Allyson M Pollock
NHS plc: the privatisation of our health care. London: Verso 2004. £15;
ISBN: 1 84467 011 2
“This is a shocking story, brilliantly told, by one of the leading thinkers in the field of public health policy. Here you will learn how Labour politicians, with their cronies from the private sector, are turning this magnificent institution into one of the greatest pork barrels of all time. No one who cares about the health of the nation should ignore NHS plc.”
Prof Raymond Tallis, author of Hippocratic Oaths. Medicine and its Discontents
Whether or not the public has a ‘right to choose’, it seems likely that the basic right to free care that the creation of the NHS sought to enshrine will continue to suffer at the hands of a succession of politicians more interested in media presence than in the realities of public health policy. Now, more than ever, it is vital to understand what has happened to our health service, and to ask whether it is in the public interest for matters to continue in this way.
NHS plc tells the story of how the ideal of universal, comprehensive health care, equally available to all and disconnected from income and the ability to pay, has been progressively eroded, and how the clock is being turned back to pre-NHS days. Now even the shrinking core of free NHS hospital services is being handed over to private providers at the taxpayers’ expense. Allyson Pollock deconstructs slogans like ‘care in the community’, ‘diversity’ and ‘local ownership’, to present a clear and powerful analysis of the transition from a comprehensive and universal service to New Labour’s ‘mixed economy of health care’.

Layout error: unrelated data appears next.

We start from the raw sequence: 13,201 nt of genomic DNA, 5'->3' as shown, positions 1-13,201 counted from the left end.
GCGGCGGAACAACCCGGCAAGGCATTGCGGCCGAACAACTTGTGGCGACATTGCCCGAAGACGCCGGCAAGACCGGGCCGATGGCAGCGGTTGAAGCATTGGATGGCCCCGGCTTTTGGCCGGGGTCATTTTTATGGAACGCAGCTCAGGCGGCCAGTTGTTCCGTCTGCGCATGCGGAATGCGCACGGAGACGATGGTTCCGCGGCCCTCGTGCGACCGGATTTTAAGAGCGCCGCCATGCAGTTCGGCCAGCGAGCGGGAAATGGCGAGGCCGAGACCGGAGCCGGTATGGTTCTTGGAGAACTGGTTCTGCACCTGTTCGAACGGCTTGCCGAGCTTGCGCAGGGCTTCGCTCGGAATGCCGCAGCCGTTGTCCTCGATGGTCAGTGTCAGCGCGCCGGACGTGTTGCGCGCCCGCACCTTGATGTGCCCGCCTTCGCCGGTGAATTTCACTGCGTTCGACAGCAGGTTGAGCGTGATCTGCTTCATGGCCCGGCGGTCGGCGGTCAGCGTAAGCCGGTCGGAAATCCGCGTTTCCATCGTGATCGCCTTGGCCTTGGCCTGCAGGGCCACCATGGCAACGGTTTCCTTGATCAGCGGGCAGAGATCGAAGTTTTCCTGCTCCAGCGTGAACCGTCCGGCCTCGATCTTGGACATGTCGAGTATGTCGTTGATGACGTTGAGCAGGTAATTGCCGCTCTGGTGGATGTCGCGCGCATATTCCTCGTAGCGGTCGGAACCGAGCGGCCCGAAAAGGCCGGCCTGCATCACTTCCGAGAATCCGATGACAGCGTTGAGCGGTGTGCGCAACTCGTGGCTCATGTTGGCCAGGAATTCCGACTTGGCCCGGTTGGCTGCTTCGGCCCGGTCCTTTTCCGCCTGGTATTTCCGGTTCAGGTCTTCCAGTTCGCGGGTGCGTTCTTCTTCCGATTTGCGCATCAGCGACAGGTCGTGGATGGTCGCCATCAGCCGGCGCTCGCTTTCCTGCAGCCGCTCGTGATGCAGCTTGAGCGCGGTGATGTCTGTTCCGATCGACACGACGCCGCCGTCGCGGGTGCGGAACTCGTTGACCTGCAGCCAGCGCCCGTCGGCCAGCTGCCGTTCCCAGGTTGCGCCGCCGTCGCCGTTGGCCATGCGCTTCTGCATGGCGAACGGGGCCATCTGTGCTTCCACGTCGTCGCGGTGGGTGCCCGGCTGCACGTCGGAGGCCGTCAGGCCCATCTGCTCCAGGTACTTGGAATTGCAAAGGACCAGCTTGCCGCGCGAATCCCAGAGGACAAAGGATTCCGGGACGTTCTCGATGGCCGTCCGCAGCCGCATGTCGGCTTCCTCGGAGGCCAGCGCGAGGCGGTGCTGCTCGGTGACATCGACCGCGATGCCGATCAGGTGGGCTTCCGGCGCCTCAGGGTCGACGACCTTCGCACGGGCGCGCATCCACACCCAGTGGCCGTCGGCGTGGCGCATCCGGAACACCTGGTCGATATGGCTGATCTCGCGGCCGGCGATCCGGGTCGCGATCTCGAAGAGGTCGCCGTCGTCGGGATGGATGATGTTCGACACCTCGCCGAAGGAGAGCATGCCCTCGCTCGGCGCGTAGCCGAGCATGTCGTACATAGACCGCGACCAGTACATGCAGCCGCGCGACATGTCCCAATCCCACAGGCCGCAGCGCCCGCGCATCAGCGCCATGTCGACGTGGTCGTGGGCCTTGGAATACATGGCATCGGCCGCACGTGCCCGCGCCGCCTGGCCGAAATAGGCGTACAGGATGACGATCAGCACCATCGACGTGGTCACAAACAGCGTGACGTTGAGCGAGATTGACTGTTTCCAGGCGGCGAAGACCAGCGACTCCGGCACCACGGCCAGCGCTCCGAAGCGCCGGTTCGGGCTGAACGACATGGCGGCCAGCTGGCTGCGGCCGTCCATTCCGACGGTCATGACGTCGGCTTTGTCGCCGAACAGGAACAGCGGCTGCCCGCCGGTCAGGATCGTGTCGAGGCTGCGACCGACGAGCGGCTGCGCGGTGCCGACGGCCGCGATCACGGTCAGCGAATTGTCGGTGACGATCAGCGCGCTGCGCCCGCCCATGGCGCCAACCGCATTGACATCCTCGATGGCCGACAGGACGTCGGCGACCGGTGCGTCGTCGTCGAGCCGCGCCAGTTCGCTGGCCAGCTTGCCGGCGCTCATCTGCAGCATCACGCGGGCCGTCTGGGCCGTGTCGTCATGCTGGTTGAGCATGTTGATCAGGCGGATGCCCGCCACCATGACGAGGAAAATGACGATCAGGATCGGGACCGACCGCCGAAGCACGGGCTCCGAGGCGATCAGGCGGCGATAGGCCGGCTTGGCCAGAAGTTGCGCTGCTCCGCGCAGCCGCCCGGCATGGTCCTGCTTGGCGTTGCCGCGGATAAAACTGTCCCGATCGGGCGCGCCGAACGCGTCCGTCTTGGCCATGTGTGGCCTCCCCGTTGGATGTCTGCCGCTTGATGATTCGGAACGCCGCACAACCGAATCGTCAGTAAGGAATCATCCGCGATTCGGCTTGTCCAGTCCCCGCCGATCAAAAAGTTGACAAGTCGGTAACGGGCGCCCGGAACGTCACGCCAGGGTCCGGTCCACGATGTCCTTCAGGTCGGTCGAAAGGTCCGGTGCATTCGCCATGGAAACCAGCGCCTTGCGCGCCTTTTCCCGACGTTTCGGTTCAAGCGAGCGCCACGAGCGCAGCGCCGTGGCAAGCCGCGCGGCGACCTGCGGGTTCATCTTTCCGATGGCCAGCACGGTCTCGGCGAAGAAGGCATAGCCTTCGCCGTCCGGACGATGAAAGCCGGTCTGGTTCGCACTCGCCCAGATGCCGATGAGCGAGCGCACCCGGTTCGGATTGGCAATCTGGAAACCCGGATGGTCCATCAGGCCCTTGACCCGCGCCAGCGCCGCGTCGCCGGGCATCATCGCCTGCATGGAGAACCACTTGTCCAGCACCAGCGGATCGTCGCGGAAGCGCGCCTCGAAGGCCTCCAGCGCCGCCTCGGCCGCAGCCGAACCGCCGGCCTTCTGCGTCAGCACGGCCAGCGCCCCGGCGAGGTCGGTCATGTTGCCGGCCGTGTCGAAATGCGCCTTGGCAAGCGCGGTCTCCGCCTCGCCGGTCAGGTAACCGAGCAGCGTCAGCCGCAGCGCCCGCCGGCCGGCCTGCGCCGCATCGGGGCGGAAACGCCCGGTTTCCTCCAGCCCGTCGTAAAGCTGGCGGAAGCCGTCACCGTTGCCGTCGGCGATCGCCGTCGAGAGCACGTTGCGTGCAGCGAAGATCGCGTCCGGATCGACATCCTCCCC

“This book is a stimulating overview of a shift over time that has taken the NHS away from a public health system toward a consumerist approach more concerned with healthcare delivery.”
James Johnson, Chairman of Council, British Medical Association
Allyson Pollock’s criticism of those who have promoted healthcare as a commodity, to be sold for private profit, is based partly on the moral importance of social solidarity and shared risk in providing for health care. But it is also based on economic analyses that lay bare the gross inefficiencies of markets in health and social care. If “what matters is what works”, this book makes clear that healthcare markets can not serve the British people well.
Sir Iain Chalmers, Editor, James Lind Library
It should be required reading for everyone who works in the biggest industry in the country and everyone who uses it. Claire Rayner OBE